Over on Facebook recently I posted the following comment to see what reaction it would receive from interested FB connections:

Starting to wonder if Colombia was forced to negotiate with the FARC to secure the FTA from the Obama Administration. These FARC talks with Cuba make no sense. Bad for Colombia and regional matters.

When there is a genuine chance to reach an agreement to end hostilities, every effort should be undertaken to make it so. It is a risky proposition for any political leader and nation. Take the case of Ireland. The Northern Ireland “peace process” took, depending on your viewpoint, at least a decade and various ceasefire periods. And what about the Middle East “peace process”? Remember that one? My idea of peace processes that truly work include the Japanese and German surrender after World War II or, more recently, the fall of the Baathist regime after Hussein regime in Iraq or the Taliban in Afghanistan.

Negotiating with a terrorist group such as the FARC makes no sense really, unless there is overwhelming force by the other side to back it up. Add a state sponsor of terrorism such as Cuba to the mix and it borders on political lunacy. During the past few weeks I’ve been trying to figure out why Santos would agree to such an arrangement? Even the former Colombian President, Alvaro Uribe, does not agree with the Santos approach. Uribe is no saint on the Cuba issue either. But I’ll leave that issue for another day.

In the near term there will be no peace with the FARC. They are liars, cheats, killers, and at this juncture, at a negotiating advantage. The Cuba and Venezuela political move has been clever. The Chavez regime threatens Colombia’s flank, backed by Ecuador, and the Cubans move in to “make peace”. But what does Cuba get out of this? This is what has stumped me for a bit. Cuba already receives Venezuela’s oil. Cuba meddles in Andean politics and supports the FARC. Why give that up now? The only thing that comes to mind is removal from the State Department’s state sponsors of terrorism list. And folks here in town have already started talking about it. They are not even waiting to see the outcome of these talks.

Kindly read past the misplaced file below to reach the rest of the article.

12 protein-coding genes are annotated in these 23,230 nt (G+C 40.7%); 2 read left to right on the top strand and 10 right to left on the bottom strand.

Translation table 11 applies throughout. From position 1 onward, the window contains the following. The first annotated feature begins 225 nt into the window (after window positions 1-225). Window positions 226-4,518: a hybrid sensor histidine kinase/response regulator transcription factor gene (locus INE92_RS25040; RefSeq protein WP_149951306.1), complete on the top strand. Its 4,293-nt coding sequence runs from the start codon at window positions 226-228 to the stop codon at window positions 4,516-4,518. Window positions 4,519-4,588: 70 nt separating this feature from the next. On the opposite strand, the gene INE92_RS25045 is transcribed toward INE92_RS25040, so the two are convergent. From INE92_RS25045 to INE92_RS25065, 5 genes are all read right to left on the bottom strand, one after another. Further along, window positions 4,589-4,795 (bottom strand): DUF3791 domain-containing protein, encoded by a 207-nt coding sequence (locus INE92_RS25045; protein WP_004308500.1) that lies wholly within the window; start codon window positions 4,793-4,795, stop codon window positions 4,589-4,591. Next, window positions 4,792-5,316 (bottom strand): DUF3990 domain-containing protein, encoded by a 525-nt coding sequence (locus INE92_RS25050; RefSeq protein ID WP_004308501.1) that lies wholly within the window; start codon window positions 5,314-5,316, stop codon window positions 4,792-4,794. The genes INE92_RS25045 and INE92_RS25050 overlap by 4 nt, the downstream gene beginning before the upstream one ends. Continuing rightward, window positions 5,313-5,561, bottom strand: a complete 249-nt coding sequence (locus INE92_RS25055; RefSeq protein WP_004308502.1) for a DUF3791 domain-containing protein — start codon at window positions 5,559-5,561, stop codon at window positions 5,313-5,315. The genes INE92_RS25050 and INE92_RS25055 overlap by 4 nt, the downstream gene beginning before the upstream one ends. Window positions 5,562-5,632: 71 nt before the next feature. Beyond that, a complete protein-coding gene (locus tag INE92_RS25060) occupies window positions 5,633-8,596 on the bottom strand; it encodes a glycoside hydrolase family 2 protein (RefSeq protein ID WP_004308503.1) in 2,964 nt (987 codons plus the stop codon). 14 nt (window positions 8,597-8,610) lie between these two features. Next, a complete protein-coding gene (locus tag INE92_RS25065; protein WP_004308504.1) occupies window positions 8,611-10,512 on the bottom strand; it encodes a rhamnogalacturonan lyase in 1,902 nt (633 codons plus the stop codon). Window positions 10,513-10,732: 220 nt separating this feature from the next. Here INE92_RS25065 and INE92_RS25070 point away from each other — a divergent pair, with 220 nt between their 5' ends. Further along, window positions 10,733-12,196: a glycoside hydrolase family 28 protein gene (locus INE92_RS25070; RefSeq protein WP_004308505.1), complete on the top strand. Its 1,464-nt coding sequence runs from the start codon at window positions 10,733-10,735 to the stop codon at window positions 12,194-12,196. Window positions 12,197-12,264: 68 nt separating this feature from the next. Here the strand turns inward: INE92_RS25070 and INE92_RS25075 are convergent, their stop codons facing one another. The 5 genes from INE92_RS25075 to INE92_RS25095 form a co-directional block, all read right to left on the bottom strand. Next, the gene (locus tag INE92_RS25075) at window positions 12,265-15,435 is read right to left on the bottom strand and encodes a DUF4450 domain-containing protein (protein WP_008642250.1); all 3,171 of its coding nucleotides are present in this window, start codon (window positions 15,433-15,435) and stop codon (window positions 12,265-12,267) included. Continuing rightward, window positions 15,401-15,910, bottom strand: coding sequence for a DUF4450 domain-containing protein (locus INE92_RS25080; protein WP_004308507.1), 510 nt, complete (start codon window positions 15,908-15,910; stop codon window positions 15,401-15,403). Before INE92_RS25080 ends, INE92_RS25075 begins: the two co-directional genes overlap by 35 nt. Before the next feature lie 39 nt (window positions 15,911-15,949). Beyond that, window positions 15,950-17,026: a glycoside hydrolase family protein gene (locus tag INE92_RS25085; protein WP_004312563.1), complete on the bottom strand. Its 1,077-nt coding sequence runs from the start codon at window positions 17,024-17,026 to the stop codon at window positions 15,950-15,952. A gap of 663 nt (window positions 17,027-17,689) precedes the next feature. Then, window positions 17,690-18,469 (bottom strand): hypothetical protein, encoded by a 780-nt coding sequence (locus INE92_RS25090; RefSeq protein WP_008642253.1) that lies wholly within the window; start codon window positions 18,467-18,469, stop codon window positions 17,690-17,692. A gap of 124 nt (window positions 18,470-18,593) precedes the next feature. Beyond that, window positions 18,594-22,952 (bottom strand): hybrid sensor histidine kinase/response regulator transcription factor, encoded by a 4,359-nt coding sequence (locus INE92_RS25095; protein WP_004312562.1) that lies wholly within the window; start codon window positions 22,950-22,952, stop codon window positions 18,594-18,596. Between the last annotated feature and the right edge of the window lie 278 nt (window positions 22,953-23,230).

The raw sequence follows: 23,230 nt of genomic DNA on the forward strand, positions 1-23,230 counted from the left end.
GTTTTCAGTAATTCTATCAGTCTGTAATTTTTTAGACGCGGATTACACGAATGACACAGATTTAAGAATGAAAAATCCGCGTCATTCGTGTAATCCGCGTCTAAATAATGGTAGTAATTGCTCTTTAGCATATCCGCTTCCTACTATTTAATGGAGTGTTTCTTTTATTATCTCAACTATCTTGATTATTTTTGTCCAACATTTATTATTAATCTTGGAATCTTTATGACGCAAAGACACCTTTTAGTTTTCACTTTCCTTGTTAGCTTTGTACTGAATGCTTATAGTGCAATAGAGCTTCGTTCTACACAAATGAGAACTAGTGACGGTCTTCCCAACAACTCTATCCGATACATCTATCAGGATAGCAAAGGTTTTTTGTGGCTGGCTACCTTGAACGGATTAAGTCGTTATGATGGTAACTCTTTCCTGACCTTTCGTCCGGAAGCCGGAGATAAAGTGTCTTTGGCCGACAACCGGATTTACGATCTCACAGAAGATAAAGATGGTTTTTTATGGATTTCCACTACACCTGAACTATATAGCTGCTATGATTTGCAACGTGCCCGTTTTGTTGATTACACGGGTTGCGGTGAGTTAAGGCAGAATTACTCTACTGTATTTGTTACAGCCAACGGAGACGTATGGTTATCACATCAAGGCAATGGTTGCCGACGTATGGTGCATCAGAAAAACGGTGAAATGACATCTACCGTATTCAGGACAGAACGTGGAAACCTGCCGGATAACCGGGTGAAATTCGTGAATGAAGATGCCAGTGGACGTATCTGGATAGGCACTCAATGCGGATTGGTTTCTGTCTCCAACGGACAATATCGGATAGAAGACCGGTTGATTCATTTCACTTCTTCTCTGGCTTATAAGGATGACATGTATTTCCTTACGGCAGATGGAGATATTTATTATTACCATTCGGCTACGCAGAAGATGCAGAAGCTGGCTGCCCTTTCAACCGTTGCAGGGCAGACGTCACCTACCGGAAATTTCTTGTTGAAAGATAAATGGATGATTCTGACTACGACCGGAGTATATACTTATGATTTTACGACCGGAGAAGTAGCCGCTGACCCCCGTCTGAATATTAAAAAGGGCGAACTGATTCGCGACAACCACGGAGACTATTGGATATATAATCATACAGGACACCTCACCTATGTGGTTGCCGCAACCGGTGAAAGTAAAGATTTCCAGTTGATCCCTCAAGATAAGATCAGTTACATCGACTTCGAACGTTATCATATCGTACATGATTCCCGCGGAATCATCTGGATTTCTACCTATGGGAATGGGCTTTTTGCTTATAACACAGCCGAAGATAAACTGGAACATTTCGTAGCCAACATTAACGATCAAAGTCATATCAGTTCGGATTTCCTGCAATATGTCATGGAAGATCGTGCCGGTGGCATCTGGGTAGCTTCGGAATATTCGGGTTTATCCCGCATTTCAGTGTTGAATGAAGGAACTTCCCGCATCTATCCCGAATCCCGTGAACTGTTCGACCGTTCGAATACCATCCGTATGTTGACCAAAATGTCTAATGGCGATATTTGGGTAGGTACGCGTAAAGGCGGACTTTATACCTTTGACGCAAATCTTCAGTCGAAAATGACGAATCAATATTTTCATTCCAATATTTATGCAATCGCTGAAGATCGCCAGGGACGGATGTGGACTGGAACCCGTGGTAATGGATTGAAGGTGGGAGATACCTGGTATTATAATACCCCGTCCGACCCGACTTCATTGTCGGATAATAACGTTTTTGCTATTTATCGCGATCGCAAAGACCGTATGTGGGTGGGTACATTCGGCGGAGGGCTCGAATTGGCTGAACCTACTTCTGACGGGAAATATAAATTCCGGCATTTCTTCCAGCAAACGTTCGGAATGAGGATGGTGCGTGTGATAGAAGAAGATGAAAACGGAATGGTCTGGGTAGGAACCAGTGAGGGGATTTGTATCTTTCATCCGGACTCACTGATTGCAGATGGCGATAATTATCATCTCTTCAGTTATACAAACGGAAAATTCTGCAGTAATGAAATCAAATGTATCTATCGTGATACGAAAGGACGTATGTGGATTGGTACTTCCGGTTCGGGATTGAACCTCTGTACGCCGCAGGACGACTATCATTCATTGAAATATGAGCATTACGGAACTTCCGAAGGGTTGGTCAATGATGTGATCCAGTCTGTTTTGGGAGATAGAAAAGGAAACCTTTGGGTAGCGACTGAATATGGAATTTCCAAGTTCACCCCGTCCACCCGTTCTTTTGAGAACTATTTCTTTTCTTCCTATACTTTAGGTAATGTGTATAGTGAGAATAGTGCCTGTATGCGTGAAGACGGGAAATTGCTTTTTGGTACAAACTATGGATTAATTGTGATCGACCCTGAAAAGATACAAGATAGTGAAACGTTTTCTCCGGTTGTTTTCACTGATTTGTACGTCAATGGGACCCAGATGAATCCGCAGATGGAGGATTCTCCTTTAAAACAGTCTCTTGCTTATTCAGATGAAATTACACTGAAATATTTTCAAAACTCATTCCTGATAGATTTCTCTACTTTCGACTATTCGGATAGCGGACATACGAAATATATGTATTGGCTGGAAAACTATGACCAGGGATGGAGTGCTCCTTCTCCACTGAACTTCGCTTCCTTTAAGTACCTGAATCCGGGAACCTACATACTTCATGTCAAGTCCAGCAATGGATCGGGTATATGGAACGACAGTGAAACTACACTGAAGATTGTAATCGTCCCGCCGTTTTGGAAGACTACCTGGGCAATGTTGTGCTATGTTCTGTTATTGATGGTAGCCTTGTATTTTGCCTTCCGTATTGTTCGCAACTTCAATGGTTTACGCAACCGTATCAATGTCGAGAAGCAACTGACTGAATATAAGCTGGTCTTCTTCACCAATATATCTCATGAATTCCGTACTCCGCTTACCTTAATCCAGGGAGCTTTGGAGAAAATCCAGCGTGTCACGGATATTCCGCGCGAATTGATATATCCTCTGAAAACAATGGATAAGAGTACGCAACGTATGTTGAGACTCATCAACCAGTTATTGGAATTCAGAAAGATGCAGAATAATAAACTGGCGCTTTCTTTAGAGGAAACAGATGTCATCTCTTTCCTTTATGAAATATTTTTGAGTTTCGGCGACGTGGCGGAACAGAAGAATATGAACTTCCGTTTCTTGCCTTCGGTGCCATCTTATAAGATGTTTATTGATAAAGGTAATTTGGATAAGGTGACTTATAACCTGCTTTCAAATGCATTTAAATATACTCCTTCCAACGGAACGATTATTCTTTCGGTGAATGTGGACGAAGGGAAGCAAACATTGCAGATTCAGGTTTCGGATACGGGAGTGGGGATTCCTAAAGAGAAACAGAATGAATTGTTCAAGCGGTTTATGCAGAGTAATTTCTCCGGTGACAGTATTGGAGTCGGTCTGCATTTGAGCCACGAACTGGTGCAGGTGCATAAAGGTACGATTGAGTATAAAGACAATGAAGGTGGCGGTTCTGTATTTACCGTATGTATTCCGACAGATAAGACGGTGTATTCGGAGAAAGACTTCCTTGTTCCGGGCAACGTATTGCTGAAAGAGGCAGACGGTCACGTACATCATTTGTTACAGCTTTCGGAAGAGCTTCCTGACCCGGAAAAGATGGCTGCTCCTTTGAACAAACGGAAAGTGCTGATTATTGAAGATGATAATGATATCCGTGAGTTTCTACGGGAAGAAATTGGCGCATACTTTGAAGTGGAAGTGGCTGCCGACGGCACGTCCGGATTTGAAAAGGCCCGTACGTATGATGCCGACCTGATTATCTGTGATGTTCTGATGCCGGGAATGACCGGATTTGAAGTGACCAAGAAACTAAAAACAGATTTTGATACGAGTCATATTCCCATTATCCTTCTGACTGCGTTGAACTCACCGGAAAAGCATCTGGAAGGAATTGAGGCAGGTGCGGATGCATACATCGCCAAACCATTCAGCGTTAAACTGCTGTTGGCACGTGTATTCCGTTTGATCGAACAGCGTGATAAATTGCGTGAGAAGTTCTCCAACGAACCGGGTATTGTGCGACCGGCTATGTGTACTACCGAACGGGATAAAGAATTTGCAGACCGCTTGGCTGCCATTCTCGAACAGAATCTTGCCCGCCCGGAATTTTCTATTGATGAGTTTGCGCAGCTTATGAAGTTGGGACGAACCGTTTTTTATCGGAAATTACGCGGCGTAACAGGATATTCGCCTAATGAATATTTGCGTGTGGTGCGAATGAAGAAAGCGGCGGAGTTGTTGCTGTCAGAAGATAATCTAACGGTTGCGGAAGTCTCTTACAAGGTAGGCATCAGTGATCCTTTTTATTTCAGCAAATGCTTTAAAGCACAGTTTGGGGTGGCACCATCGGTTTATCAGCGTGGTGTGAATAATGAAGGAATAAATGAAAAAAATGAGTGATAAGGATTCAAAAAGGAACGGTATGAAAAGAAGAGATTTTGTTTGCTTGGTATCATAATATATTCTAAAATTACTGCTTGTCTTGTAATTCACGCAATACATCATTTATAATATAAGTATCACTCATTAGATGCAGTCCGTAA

As for the FB post the started this stream of consciousness, one reader responded “Lets not make excuses for Santos. And by the way there is a recent history by the Colombians of treating Cuba with kid gloves.” Indeed. We expect more from Colombia because the U.S. has been a good ally for many years. Colombian leaders and diplomats say one thing in DC (to get access to goodies such as FTAs and U.S. weapon systems and related support) but seem to do another in the region that hurt U.S. interests. It has been that way for some time.

Rather than turn up the political and military pressure, Santos believes it is time to talk. Let’s hope he takes his time. For anything that Cuba and Venezuela is involved with is fruit from the poisonous tree. And then there is the Obama Administration and its behind the scenes role in this matter. Did it orchestrate these talks or force Santo’s hand? There are folks in the U.S. Government who seem to think so and, in time I am in told, all this will come to light someday soon. The Castro regime is looking for a sideshow because pressure is building on the island for regime change. Let’s not give them an out.

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